Who's the Baketard?

Why Baketard? Love to cook, hate to bake. Despite having gone to cooking school and working in some top kitchens, I never learned the baking side of things. I'm building my baking and photography skills, while sharing recipes that rock my world in the mean time.

Entries in italian (9)

Sunday
Mar102013

Torta Della Nonna

Earlier this year, I talked about my cooking trip to Sichuan and the great friendships I made while studying there. One of my fellow students is a journalist, and he wrote a fantastic article for this morning’s Boston Globe. Another is a retired university professor living in China for a year with his wife (who is teaching at the University), and the third, a retired exec from a large international accounting firm. The latter came to Seattle last weekend to stay with us and meet David for the first time. His only instructions were, “Rather than going out to dinner, let’s cook together. You invite your c*ntiest gays, and I’ll do the same when you come to Florida in March”.

I can do that. Game. ON!

Since we spent two weeks cooking Chinese food together, and have both burned out our respective husbands with Sichuan fare since returning to the US, I decided to cook Italian for him.  With the exception of the appetizer tartlets I mentioned recently, every dish came from Nancy Silverton’s Mozza cookbook, with which I am completely OBSESSED. We have used this book in the past for our cookbook club, where every dish blew our minds.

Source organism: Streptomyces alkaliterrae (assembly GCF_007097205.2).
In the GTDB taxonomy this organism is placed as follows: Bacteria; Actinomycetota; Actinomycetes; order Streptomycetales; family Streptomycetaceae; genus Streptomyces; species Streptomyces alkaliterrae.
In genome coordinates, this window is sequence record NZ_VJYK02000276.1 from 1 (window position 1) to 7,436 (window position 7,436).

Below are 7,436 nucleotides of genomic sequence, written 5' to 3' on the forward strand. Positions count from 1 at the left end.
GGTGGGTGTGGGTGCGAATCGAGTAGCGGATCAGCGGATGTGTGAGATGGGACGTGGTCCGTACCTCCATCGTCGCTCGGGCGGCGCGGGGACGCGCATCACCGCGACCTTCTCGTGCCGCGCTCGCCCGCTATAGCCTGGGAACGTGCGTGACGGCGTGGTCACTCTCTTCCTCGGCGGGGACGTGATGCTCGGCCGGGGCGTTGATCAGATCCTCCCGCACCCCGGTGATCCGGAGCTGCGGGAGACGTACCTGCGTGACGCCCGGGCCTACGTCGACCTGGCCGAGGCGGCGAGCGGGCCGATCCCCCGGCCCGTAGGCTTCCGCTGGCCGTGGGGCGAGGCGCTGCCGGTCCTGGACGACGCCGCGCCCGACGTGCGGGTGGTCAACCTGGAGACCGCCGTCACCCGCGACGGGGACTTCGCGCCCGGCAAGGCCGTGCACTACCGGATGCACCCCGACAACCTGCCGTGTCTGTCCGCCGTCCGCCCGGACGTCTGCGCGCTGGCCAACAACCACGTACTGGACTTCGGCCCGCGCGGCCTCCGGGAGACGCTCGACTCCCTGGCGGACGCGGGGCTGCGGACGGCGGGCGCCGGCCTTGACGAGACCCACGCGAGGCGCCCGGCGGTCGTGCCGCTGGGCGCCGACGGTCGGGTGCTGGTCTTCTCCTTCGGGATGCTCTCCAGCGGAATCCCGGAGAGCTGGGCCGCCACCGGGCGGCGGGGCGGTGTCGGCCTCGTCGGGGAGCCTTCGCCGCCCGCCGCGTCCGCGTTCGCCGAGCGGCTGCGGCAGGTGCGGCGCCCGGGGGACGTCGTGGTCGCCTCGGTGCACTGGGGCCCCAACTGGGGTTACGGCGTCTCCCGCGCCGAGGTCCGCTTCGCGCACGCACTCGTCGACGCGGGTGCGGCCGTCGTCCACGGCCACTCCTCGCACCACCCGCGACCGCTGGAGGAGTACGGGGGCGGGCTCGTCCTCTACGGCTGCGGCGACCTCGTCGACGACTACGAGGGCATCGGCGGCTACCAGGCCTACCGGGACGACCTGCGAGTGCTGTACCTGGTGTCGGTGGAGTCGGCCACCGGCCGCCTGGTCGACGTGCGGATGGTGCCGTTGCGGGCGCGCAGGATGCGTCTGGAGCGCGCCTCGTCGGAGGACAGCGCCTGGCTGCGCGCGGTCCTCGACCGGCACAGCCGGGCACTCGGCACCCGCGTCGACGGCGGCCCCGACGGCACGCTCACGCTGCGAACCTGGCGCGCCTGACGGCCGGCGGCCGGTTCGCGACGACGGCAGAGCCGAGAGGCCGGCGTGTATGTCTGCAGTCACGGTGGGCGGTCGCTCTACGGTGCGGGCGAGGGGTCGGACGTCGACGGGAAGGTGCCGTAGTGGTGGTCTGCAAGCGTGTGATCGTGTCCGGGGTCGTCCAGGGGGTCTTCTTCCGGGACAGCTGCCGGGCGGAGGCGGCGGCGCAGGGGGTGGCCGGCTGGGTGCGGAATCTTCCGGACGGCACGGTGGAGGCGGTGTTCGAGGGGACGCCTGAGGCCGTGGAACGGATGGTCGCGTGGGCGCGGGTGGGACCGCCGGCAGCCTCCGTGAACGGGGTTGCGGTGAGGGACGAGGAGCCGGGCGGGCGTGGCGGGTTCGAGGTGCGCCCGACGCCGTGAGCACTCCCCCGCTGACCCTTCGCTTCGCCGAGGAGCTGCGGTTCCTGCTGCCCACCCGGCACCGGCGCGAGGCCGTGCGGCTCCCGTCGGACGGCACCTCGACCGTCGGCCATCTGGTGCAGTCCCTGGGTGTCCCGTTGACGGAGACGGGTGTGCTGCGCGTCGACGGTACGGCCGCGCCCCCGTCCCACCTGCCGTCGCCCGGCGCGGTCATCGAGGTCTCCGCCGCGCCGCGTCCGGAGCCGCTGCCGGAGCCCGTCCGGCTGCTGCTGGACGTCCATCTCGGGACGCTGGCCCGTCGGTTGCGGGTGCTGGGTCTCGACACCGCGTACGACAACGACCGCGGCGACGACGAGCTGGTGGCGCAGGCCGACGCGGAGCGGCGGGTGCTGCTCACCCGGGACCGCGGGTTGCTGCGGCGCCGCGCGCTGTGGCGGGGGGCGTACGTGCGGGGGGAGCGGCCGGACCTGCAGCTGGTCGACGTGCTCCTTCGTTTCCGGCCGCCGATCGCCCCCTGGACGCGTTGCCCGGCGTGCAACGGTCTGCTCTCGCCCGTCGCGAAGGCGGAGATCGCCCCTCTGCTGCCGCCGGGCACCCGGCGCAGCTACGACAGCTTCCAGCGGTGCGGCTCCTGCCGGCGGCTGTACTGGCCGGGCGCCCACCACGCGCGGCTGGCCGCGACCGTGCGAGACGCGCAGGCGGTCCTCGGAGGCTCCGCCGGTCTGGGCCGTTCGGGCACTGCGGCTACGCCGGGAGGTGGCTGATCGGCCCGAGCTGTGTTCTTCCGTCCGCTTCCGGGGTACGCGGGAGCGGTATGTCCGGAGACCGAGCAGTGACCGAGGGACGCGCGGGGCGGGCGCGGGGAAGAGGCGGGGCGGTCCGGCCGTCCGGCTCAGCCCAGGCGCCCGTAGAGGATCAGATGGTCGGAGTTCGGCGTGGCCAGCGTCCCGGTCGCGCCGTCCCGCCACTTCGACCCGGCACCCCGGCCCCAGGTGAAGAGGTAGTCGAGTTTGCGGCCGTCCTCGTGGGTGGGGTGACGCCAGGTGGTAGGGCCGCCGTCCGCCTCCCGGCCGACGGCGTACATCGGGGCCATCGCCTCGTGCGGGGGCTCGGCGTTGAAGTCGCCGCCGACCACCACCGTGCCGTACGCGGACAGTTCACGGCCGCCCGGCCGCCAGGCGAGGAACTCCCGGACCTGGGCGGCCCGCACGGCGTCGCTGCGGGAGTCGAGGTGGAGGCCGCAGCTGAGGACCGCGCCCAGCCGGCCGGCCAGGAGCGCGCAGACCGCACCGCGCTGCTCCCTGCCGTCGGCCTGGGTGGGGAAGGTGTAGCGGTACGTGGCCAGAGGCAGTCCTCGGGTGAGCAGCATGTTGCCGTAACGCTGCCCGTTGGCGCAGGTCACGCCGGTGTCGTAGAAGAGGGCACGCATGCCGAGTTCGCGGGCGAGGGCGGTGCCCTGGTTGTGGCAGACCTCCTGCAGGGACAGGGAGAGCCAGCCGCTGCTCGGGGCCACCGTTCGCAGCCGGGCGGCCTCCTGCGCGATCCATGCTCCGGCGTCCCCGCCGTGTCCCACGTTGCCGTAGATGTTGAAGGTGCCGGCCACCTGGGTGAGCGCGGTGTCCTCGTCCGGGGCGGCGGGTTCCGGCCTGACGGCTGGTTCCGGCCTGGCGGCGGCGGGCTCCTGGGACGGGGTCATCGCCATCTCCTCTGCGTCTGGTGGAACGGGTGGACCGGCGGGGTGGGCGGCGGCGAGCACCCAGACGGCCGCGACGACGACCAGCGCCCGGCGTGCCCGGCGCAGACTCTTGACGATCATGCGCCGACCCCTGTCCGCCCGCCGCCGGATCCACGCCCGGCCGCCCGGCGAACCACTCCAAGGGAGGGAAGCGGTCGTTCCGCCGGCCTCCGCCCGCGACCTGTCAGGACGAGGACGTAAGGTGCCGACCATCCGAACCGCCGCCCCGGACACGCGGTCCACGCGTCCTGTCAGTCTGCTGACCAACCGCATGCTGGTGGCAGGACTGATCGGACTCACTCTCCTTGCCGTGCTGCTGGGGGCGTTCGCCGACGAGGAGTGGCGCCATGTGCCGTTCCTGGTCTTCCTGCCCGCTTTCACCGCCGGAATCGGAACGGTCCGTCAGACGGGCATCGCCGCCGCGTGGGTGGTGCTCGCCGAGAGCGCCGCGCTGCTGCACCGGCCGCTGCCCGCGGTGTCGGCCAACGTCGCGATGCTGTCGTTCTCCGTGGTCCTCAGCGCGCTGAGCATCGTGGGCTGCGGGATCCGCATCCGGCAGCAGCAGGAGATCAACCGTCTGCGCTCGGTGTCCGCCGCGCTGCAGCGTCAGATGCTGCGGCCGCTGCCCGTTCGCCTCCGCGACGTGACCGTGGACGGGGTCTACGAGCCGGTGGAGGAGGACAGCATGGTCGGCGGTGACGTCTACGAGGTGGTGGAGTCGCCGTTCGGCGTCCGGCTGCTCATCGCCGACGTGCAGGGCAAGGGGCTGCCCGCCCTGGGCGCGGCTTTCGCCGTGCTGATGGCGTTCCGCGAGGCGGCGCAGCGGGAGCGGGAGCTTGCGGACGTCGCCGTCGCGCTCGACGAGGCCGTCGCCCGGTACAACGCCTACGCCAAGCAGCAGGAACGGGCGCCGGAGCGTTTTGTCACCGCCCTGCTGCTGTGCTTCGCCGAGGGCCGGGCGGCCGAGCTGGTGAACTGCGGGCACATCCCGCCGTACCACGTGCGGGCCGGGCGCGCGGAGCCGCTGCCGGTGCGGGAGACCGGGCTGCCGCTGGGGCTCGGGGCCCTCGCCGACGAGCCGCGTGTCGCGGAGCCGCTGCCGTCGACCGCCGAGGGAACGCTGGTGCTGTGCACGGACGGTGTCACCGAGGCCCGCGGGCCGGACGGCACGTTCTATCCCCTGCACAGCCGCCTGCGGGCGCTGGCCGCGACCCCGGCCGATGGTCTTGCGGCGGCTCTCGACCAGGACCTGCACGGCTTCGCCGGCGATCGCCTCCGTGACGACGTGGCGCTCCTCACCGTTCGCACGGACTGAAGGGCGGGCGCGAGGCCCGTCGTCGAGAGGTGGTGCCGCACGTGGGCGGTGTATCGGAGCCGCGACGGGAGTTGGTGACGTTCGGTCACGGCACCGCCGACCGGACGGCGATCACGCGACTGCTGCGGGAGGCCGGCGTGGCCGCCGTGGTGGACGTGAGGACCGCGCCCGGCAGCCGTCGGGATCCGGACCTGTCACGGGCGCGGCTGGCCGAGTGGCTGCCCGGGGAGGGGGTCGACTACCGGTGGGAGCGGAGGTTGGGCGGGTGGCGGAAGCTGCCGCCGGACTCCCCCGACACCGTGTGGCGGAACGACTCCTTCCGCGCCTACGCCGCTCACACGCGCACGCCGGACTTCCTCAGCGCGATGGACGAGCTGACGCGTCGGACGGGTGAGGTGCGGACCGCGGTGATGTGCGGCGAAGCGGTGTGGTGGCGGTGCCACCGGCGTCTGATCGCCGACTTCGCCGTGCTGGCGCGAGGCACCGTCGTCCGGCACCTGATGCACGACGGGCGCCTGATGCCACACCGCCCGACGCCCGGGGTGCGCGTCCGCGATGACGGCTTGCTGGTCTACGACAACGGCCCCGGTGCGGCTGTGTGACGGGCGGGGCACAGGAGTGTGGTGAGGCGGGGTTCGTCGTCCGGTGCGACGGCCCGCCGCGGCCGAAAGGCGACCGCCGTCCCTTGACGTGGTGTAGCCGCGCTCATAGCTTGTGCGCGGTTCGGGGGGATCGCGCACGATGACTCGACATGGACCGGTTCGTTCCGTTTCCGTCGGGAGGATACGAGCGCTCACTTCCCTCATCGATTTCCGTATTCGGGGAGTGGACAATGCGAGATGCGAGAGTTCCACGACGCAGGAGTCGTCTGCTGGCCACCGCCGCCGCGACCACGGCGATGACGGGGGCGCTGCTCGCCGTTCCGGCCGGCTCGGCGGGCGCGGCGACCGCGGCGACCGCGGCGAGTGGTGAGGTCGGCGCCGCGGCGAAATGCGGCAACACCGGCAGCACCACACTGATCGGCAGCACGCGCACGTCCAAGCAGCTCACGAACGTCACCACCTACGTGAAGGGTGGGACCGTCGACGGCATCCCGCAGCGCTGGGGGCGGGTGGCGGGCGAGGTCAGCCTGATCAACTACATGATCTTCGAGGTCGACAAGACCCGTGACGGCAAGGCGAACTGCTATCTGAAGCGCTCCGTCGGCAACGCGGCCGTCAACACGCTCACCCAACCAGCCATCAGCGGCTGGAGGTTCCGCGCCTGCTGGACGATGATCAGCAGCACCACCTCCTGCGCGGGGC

For this occasion with my friend, we started with the tartlets, moved on to a beautiful take on a caprese salad with burrata, pesto, pine nuts and oven-roasted tomatoes, made a pasta dish with homemade sausage, herbs and fennel pollen, and taking the main stage, a stuffed quail agrodolce dish my friend Becky took over and rocked. (It’s always to have a chef friend over for a dinner party. Especially when they ALSO meet the aforementioned “c*nty gay” requirement). I'll be blogging about the quail dish for sure.  This night was one of those perfect dinner parties for a host, where every dish outshone the last,...culminating in this cheese-filled Torta. This is, for me, the most intricate dessert I’ve ever made successfully to the point I’d call it a “10”, other than that Pastel de Tres Leches cake, which was also a bitch to make.

No weird substitutions or anything here, since it is a dreaded baking recipe. I did find unbleached pastry flour but I had to look for a while to find it. I didn’t find the Italian leavening at either of the Italian delis in town, so I used the baking soda/powder mixture and it worked great. I had to search for honeycomb, but if you have a grocery store with a good cheese selection, they're likely to sell it. (For Seattleites, I got it at the University Village QFC). This dessert looks so impressive with the cheesecake topped with the individual cookies and honeycomb. It’s definitely one I will make again, but there’s a significant time investment here.

Cooling the torta and the cookies

This dinner party involved lots of Negronis, many bottles of red and white wine, and we served the last of my homemade Arancello with dessert. After many jokes, puns and jabs at one another to accompany the food and wine, everyone stumbled their happy asses home. As my friend swerved downstairs to the guest room, he gave the concession I was waiting to hear: “Your friends are WAY c*ntier than mine”.